Japanese electronics manufacturer Mitsubishi Electric Corporation announced today that it has developed a new metal additive manufacturing process that utilizes a “unique dot forming technology” that combines laser, CNC and CAM technologies. The novel process, to be presented at the 29th Japan International Machine Tool Fair in Tokyo, is reportedly capable of producing high quality parts with few voids and at a very fast speed.
The new dot forming technology relies on a laser wire directed energy deposition (DED) process to fuse metal wire as it is deposited. This process uses focused thermal energy to fuse the metal wire, reducing the risk of oxidization by over 20% because the high temperature area is limited to a precise spot forming area.
By working with laser wire DED, Mitsubishi Electric says it has also achieved advantages compared to powder-based metal AM processes. Namely, the process developed by Mitsubishi does not come with the risk of voids forming, making it suitable for producing dense objects at a more rapid pace.
In terms of applications, the Japanese multinational states that its metal AM technology can be used to produce near-net parts for the aerospace and automotive industries. Additionally, the technology can work with parts that have been manufactured using different processes, meaning it is suitable for build-up repair applications.
The process is capable of producing parts with hollow or overhanging geometries and is compatible with laser-welding wire materials. This facet of the technology, says the company, helps keeps costs down, as the materials are inexpensive and readily available. They are also better for the environment than conventional metal powders.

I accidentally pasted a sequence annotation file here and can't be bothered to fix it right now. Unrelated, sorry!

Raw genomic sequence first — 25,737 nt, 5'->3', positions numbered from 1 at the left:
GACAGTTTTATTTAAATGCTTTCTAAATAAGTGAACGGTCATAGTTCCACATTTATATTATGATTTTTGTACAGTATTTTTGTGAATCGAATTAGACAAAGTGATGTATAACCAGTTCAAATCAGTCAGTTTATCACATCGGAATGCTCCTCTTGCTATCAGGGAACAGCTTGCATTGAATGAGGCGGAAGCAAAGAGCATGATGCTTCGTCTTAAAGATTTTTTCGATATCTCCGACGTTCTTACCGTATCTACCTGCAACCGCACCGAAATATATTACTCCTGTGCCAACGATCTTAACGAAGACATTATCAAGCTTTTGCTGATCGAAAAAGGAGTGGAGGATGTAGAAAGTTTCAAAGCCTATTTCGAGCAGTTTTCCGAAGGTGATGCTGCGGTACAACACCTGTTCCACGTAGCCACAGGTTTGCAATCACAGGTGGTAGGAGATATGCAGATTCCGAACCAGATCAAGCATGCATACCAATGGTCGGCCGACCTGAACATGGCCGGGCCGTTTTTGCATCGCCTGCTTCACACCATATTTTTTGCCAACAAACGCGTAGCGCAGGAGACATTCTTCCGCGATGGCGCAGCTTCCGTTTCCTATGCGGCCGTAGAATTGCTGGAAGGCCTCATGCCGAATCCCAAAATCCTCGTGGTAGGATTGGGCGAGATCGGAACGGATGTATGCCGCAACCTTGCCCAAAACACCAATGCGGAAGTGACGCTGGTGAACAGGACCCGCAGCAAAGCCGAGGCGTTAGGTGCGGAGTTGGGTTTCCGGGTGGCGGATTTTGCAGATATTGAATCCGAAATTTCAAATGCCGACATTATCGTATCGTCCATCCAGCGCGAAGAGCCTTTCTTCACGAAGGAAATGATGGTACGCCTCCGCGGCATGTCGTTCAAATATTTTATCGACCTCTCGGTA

Drawing from CNC technologies, Mitsubishi Electric has integrated a pulsed laser and minimized heat input into its dot forming process, which ensures there is enough cooling time between when the wire is melted. As the company explains:
“When shaping 3D objects using the laser wire DED method, the laser is used to melt and deposit the material. Heat generated by the laser and heat from the just-deposited material are transferred to the deposition base. If the laser is continuously irradiated, the temperature of the deposition base rises. If a new molten material is then deposited on this extra-hot base, it can take time to solidify, during which time the shape can collapse under its own weight.”
Another notable benefit of Mitsubishi’s dot forming technology is that the pulsed laser irradiation, the supply of metal and shield gas and shaping position can all be controlled synchronously. This allows for shape accuracies 60% more precise than more traditional consecutive forming technology and reduces the risk of shape collapse.
As mentioned, Mitsubishi Electric will be presenting the metal AM process at the upcoming Japan International Machine Tool Fair. A commercial version of the dot forming technology is expected to be launched in the fiscal year ending in March 2021. The innovative technology is covered by five patents within Japan and one from abroad.